Next Stop: SOALatam Conference Lima / Peru


Just back from Oracle Open Word 2015 in San Francisco, it’s a great honor for me that my presentation Docker Containers: A Thorough and Critical Overview was accepted for the the SOALatam conference in Lima.

Most presentation will be in Spanish, I will the only non-latino speaker apart from Thomas Erl.

I am looking forward to a world class conference in Lima and to meeting friends such as Tabata Jessica Pérez as well as Rolando Carrasco and Arturo Viveros from the SOA myth buster team. Thomas Erl is the keynote speaker and it’s also a good opportunity to win a top notch computer science text book :-)

Heaps of reasons for a trip to Lima. CU there!


Oracle Cloud: ICS

Quite a while ago (a year before Larry announced the Oracle Public Cloud) I wrote about SaaS applications and a service bus PaaS to interconnect services: “… services are integrated and virtualized by a service bus in the cloud and orchestrated by a workflow system in the cloud [Oracle Middleware and Cloud Computing] “.

Back then it almost seemed like building castles in Spain. Indeed it took several years to build the PaaS service – yet today Thomas Kurian and Larry Ellison announce Oracle’s ICS. Now it’s out there with all the agility that comes with a cloud based solution.

It’s the cloud! So get a test account, play with it, scale it and try to break it!

Let me know what you think using @frankmunz and add: @soacommunity.

photo: F.M.

DOAG 2012 Konferenz: WebLogic and Cloud Talk

WebLogic Talk

I will hack a WebLogic password live at DOAG 2012 conference 😉
… and explain 9 more things you should know about WLS12c. Mostly stuff out of my WebLogic Advanced Recipe book.

There will also be some chocolate and a book to win!

My WebLogic 12c talk on Tuesday.

Cloud Talk

Don’t miss my cloud talk! I will demonstrate live a couple of things you won’t be able to with the Oracle cloud 😉  Public Cloud talk on Wednesday. More chocolate and of course another book to win!

Oracle Database as a Service in the Amazon Cloud: Now with APEX, Oracle XML DB and your Data Center’s IPs.

Amazon Web Services improved its Relational Database as a Service (RDS) for Oracle. It now supports APEX (finally, see the lengthy APEX discussion here), the OracleXMLDB and Virtual Private Cloud (VPC).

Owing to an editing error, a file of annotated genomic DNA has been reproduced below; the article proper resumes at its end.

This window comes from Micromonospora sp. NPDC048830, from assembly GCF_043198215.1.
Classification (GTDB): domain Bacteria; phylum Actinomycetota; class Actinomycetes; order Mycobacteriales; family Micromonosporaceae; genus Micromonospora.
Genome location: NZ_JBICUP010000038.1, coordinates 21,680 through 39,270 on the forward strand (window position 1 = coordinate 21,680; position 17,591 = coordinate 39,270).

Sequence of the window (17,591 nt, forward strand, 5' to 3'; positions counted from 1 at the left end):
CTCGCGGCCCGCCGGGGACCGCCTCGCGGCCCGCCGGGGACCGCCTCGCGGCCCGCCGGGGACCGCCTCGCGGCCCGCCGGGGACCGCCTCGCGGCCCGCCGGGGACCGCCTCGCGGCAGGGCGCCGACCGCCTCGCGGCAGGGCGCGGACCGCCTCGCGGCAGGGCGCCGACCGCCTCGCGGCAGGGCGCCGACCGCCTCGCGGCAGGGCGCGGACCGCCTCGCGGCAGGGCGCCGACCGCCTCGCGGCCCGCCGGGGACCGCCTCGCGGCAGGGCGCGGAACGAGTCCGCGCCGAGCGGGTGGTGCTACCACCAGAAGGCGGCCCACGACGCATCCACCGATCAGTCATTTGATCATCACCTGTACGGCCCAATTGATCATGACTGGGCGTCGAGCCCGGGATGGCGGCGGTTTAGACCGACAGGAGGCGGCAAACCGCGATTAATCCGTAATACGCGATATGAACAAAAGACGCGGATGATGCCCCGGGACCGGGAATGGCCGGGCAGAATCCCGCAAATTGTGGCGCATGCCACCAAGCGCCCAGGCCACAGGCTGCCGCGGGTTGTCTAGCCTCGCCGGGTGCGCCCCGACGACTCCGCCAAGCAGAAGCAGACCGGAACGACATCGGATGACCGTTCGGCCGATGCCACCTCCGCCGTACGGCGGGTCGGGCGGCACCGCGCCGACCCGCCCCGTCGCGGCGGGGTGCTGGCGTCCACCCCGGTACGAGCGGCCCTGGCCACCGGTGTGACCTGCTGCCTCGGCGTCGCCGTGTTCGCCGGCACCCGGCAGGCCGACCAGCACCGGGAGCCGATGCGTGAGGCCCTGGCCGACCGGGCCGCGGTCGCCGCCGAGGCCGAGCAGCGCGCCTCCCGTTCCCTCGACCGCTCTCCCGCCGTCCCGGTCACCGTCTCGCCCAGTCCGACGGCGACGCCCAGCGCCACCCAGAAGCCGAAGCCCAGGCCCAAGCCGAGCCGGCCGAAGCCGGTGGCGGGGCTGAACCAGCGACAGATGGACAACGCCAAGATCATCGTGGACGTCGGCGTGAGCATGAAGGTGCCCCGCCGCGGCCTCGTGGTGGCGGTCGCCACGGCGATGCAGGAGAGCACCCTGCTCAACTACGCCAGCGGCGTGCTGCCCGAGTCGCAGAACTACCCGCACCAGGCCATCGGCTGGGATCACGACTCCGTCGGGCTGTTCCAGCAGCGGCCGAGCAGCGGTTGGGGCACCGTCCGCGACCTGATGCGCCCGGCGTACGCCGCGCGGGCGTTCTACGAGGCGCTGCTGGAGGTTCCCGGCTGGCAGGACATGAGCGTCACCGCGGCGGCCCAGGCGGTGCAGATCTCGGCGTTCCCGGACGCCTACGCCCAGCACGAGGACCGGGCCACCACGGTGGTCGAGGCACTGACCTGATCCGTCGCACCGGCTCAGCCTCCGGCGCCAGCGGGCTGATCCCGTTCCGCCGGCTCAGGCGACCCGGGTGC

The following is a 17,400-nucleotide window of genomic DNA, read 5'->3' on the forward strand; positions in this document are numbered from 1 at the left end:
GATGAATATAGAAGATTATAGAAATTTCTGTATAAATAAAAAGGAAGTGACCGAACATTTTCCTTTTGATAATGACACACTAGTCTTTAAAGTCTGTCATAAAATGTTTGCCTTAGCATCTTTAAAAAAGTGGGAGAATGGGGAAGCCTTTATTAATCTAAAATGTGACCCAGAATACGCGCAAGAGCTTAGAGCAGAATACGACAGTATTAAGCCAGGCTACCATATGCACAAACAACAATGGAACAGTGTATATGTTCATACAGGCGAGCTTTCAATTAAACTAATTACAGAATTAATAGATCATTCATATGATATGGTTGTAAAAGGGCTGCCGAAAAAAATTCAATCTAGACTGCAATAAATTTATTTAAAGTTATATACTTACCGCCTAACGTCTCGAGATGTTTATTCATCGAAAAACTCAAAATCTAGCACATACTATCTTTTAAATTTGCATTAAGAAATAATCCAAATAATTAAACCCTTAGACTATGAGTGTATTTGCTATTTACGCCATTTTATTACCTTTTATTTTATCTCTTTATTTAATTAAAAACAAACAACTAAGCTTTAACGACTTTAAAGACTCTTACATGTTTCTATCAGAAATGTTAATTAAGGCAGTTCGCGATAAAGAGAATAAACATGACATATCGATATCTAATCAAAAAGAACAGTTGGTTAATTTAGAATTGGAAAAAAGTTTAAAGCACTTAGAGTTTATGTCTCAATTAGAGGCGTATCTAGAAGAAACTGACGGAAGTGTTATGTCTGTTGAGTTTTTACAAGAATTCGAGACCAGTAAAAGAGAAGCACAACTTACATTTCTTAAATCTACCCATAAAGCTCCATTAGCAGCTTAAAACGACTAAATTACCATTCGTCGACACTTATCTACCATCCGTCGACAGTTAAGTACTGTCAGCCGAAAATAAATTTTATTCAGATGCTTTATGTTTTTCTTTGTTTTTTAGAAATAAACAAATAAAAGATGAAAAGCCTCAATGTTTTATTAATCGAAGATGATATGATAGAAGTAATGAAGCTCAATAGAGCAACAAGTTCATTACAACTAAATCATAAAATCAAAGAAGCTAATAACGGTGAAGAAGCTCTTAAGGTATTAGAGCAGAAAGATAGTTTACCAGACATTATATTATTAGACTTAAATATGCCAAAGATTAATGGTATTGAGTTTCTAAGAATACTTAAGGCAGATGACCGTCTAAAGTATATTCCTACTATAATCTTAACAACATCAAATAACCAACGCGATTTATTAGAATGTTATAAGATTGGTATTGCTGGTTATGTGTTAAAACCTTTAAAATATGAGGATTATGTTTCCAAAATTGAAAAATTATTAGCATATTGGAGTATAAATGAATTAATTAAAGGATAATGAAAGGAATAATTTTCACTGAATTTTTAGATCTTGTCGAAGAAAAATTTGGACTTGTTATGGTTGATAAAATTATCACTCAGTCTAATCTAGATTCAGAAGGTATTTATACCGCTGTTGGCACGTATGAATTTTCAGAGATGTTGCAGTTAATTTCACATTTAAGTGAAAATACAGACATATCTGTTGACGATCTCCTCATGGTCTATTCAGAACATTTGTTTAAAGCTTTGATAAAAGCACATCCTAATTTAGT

For more information:


Cloud Computing Workshop 2011: Oracle, Rackspace and Amazon

This year I really kept the best until the end! Last week I was running a 2-day cloud computing workshop with a 2-hour hands-on management presentation the night before the workshop for Contribute in Belgium. Contribute is an Oracle Platinum partner and being surrounded by Oracle Fusion Middleware experts, DBAs, application architects and senior level management the technical level of the workshop was very high with many interesting discussions.

We covered Oracle Public Cloud (OPC), Amazon Web Services (AWS) and Rackspace (RS). OPC is not available yet, but the overall functionality including its limitations for the first release is more or less known and quite interesting compared to let’s say running WebLogic on AWS.

To prove the point I was running WebLogic 12c on AWS cloud with 30GB of heap on a high-mem 4xl instance with 8 cores. Proving the point cost me a bit more than US$2.

Typically I expected that the more tech savvy audience prefers AWS over Rackspace, yet this time people were impressed by the easy setup of Rackspace and the way they handled a minor problem with their web console file-upload feature during a live chat session.

Among hundreds of other details we looked at the I/O performance. The performance of Amazon’s EBS is known to be interesting (you may want to read this as ‘difficult’). See Adrian’s posting for a thorough explanation, some benchmarks here, and some more details there.

The out-of-the-box performance looking at Rackspace Cloud is more consistent and there is a surprisingly high throughput which is almost independent of the data size. Here is some data comparing a local laptop disk, to the disks attached to the Rackspace Cloud servers to my brand new consumer SSD (not sure if a 512 GB SSD still qualifies as ‘consumer’). All numbers refer to a READ-benchmark with increasing data size.

Laptop HD (500GB SATA): 80 MB/s

Laptop SSD (Crucial m4): 281 MB/s

Rackspace (SAN): 302 MB/s


I am only posting the screenshot for one of the Rackspace I/O measurements since quality isn’t perfect. There is some older data with graphs available in a previous post of mine.










Now I am still curious about the dip on the left part of the graph which is consistent over several instances and measurements. Any comments?